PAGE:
Seo Jung Hak

Translated from the Korean by Megan Sungyoon

Green Onion

On the cutting board a green, onion is lying, with my left hand I slowly press its neck, the kitchen knife in my right hand, its blade, facing the sky, the sweat on my forehead, the back of my neck is sore, let’s imagine there’s a green, onion on the cutting board, green, and long, a very ordinary, green, onion the clock strikes ten, the room temperature is, a little, warm, to cut a green, onion on the stove a kettle is steaming, sweats form on the nose, this is a green onion, green onion, I try murmuring, at once, clean, cut, I must, if I cut it like slicing a green onion, I can’t look at the cutting board, it’s ten already, I must cut, on the cutting board, a green onion, or something I must think is, not the humidity and time to cut a green onion, not the temperature, it is though,

Incheon Gourmet Club

While the excuse for failing the exam was eating seaweed soup the night before, someone said the whole phylloid was either an ovoid or a lanceolate shape and the way it was lobed pinnately and had many follicles on the surface seemed precisely, like a ne'er-do-well. The day’s theme was seaweed. One of the members used the term intercalary growth. Because it was fact, no counterargument ensued but a complaint that because the mucous gland secreted mucilage the leaf surface felt slimy. One of the members with a special penchant for a sour taste said because of seaweed’s slimy mucilage it was a foul technique if humans stuck to seaweeds. Thumping, on the table, he cried that Daejanggak was produced from March until May. The superior product was blackish-navy and short-woven. Also the inferior product was blackish-yellow with salt crystals and produced later in the season. It was obvious he learned about seaweed through web-surfing. A member who was splitting the void with a dreamy face said the good ones were soft to the touch and the color had to be vivid green and translucent and complained that it was too contrived and modern that seaweed was used as a tool for murder. Therefore, a gathering of people against over-instrumentalization of seaweed was decided as the sub-theme of the club. She said although she disapproves the idea overly ripen seaweed was chewy and bad and that dried seaweed contained 920 milligrams of calcium per 100 grams, expressing her de facto approval. That was the last thing on the club’s official agenda. 

The Celebration of the Eve of the 7th Conference of Incheon Gaepo County Yeonsu Village International Candy Association Representatives’ Summit

His shy murmuring face didn’t look like the representative of the representatives’ summit. Those who had doubts about the assorted gift boxes left their seats, too, early. The stage lit up brightly, where decayed teeth used to look even more sinister. Red candy wrappers tumbled, in wind and now the conference climaxed. Since the outcome of the 6th conference was so scarce, it was time to make a resolute decision. In between sweetness and stickiness were the behind-the-scenes contacts among committees. An abandoned candy was crushed on the floor to block the representative’s exit. Maybe, it was the opponent’s terrorist attack. Insisting that it is truly essential for a man to give candies to his beloved, his face completely, lacked the qualities suitable for the representative of the representatives’ summit. The highlight, of the conference was mispronouncing a word. No one wanted sweet love because of saliva gathered in their mouth. This was where not even sweet humans but sweet candies were needed. Caught off guard, the representative ordered to turn the lights off, and the conference was soaked in darkness upon his request. To tease, slurp, slurp of someone sucking on candy filled the silence.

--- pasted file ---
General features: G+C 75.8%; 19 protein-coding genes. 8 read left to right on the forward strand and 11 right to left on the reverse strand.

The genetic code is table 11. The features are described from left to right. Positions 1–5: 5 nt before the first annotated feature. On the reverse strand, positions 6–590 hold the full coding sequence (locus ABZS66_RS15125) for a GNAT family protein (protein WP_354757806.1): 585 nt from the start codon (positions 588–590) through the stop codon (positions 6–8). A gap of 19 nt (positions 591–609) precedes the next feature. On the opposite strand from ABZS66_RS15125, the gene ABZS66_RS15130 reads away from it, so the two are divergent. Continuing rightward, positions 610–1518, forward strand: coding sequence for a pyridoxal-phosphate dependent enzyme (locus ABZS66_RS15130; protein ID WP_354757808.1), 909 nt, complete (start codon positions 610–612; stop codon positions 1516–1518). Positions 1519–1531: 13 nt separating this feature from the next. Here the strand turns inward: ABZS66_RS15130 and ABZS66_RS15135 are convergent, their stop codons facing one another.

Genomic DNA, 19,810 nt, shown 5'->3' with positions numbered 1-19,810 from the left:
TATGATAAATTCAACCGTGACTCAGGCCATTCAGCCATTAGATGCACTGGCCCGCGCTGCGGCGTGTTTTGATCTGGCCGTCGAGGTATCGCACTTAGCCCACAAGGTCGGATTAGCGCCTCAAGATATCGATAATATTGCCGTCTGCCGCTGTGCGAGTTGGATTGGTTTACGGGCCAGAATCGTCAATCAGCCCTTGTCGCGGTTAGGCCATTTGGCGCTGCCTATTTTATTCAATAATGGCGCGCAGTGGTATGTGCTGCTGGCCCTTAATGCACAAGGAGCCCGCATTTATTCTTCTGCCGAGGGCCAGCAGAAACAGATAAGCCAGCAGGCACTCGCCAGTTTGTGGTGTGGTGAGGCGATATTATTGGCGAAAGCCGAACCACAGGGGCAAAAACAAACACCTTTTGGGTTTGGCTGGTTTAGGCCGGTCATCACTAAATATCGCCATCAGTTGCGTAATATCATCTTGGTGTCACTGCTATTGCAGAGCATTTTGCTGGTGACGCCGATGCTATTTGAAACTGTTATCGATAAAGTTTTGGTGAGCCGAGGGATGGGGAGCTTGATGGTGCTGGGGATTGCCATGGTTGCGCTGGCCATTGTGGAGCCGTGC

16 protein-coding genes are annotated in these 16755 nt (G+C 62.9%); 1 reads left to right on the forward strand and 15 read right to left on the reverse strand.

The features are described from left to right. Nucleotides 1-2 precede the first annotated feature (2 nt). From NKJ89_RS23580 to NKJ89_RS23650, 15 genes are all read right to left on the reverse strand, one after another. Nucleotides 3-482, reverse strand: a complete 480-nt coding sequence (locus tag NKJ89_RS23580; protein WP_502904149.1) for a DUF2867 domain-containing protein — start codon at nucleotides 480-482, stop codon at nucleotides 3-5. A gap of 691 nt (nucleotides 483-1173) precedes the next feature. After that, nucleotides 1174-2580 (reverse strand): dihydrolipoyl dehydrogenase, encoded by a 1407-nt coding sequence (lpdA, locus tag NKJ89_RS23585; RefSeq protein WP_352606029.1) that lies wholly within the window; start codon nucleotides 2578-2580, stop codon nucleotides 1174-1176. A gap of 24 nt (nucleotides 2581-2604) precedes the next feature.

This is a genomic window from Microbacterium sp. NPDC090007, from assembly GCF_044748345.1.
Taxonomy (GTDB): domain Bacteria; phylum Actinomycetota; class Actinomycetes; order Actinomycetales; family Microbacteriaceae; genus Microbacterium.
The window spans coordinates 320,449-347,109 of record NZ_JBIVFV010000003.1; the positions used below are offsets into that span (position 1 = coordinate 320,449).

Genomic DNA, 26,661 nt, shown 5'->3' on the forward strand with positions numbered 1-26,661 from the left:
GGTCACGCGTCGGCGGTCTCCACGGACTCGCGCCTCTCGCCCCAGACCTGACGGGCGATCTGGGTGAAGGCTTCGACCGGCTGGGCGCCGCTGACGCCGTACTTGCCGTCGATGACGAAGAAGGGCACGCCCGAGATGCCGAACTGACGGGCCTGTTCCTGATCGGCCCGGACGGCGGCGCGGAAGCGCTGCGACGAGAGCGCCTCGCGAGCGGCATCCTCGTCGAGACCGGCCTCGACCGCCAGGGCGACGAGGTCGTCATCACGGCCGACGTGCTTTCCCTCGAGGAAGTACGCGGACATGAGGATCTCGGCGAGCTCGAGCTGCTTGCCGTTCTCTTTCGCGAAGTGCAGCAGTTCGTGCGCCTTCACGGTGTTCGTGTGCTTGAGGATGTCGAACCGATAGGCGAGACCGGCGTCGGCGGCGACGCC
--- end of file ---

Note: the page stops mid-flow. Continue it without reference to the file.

When he opened his lunchbox he saw the word “freedom” made with black beans. His colleagues all groaned. Turned out he and his family were members of the rebel army. Right, we saw his underpants with words like “love” and “trust” stitched in the corner. Subtle signs, however, his colleagues pretended they knew nothing, and ate up his lunch before the supervisor came. Seeing is believing, so eating was a good idea. By fast and precise chopsticks of the colleagues, the beans disappeared one bean at a time so “freedom” was turned “freed” and then “feed” and then “fed” and then “fd” and then completely gone. There were only white rice and kimchi stains. Eating together was their unique solution. Obvious signs. Behind the supervisor’s back, the section leader politely advised that he better feed himself “freedom” quietly at home. All merry, he kept twitching cheeks and laughed loudly. When the siren went off for the afternoon shift, he pat, pat on the colleagues’ backs as he headed back to work. From a distance, the supervisor’s whistle blew like binding alpha-synuclein and one of the colleagues farted once as a price for digesting “freedom.” 

Seo Jung Hak was born in Seoul and graduated from Seoul Institute of the Arts’ Creative Writing program. He is the author of two poetry collections, 모험의 왕과 코코넛의 귀족들 (The King of Adventure and Aristocrats of Coconut) published 1998 and 동네에서 제일 싼 프랑스 (The Cheapest France in Town) published in 2017.

Megan Sungyoon translates between languages and across genres. After graduating from the School of the Art Institute of Chicago with a BFA thesis installation of text, video, and sound, Sungyoon moved to New York and earned an MFA in Poetry and Literary Translation at Columbia University. Sungyoon’s work has appeared or is forthcoming in Copper Nickel, Asymptote, SAND Journal, The Margins, Hypertext Review, and Columbia Journal, where Sungyoon served as the translation editor.

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